Does This Young Canadian Duo Pull Off Their Gutsy Rush Tribute?

Last year’s self-titled debut album from the hirsute young Canadian rock duo Crown Lands is an accomplished, chops-heavy take on blues-rock, produced by roots mastermind Dave Cobb, which won them critical praise and two Juno nominations. But the multi-tasking duo — Kevin Comeau plays guitar, bass, and keyboards, while Cody Bowles plays drums and sings — is already working on a radical shift of direction. “While we always had our roots in blues and stuff, before Crown Lands, we were really into prog,” says Bowles (who uses they/them pronouns). “When we started Crown Lands, we were so sure that we were going to do more blues-leaning, straight-ahead, digestible commercial songs. And then, over time, that prog nerdiness just leaks out and we couldn’t help it.”

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More specifically, Crown Lands’ two new songs, which Rolling Stone is debuting here, pay tribute to the band both members always worshipped above all others: Rush. Comeau’s fandom is so intense that he tattooed the Starman from the 2112 album art on a delicate part of his body.  “When Cody and I met in 2015, my buddy was auditioning for a band that Cody was playing drums in,” says Comeau. “And my buddy’s like, ‘Yeah, I hear this guy’s a huge Rush fan.’ And I’m like, ‘No one’s a bigger Rush fan. I literally have the Starman tattooed on my butt.’ And so the very second I met Cody, I was like, ‘I hear you’re a big Rush fan.’ And I pulled down my pants, and I mooned them. That just made a good first impression and we became, like, best friends ever since then. And we’ve been obsessed with all things prog.”

One of the two new songs, the multi-part, three-years-in-the-making suite “Context: Fearless Pt. 1,” may well be one of the most overt Rush tributes ever attempted, with a direct musical nod to “Red Barchetta” and modal riffing straight out of the Alex Lifeson handbook. To fully capture the vibe, Crown Lands sought out some special help, recording an early demo of the song with Terry Brown, who produced all of Rush’s early classics, from Fly by Night to Signals. “They are well-educated on Rush,” says Brown. “And there is definitely a likeness in some ways, but in more ways, they’re nothing like Rush. The register that Cody likes to sing in is very reminiscent of Geddy [Lee] in his younger days. And certainly, some of the guitar riffs and the bass playing from Kevin, who also loves the old synths. But when you put them all together, it adds up to Crown Lands, and I think, something unique and special.”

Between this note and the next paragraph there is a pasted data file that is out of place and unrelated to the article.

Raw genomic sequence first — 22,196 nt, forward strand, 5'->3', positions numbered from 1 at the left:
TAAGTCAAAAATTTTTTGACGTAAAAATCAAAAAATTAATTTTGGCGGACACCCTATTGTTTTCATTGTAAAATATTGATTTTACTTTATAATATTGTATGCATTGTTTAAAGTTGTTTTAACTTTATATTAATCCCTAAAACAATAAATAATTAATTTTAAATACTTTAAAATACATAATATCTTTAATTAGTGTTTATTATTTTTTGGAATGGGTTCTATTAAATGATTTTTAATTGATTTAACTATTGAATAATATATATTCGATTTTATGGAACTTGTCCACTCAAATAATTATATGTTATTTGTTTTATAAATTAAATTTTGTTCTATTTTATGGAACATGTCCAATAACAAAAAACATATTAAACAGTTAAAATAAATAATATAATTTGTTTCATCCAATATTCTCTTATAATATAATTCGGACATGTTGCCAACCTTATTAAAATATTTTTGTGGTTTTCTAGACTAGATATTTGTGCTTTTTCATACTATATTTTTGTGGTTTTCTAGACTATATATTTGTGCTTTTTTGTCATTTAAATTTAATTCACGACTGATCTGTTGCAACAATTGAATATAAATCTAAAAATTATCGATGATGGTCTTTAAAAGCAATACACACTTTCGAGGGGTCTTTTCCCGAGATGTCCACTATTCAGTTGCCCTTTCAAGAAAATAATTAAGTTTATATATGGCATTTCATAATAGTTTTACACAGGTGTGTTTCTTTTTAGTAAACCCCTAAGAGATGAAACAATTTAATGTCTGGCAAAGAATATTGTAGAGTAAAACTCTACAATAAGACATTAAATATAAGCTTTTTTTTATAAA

From there, they pursued another Rush connection, booking time to record with Nick Raskulinecz, who produced Rush’s final two studio albums, and has also worked the Foo Fighters, among others. As it happened, they met up with Raskulinecz in January of last year, driving through a snowstorm to Nashville, just after the world learned of the death of Rush drummer Neil Peart. “When they showed up, I was pretty wrecked about that,” says Raskulinecz. “We tipped our hats to Neil, we listened to some Rush, had some shots of whiskey in Neil’s honor, and we moved forward and recorded.”

Bowles played parts of a drum kit that Peart had given to Raskulinecz, which duplicated the one Peart played on 2007’s Snakes and Arrows album. The producer was already a fan of Crown Lands. “A lot of people are influenced by Rush but don’t sound like Rush,” he says. “These two just kind of sound like that.” The band also recorded another new song with Raskulinecz, “Right Way Back,” that pays lyrical tribute to Peart.

Crown Lands, meanwhile, are convinced they’ve found their new sound. “I think these two songs are like a glimpse into the future of what Crown Lands is going to be,” says Comeau. “It’s nice that we don’t have to fight it anymore. And we’re really trying to experiment with our arranging techniques and push the limits of what we can do with two people.”

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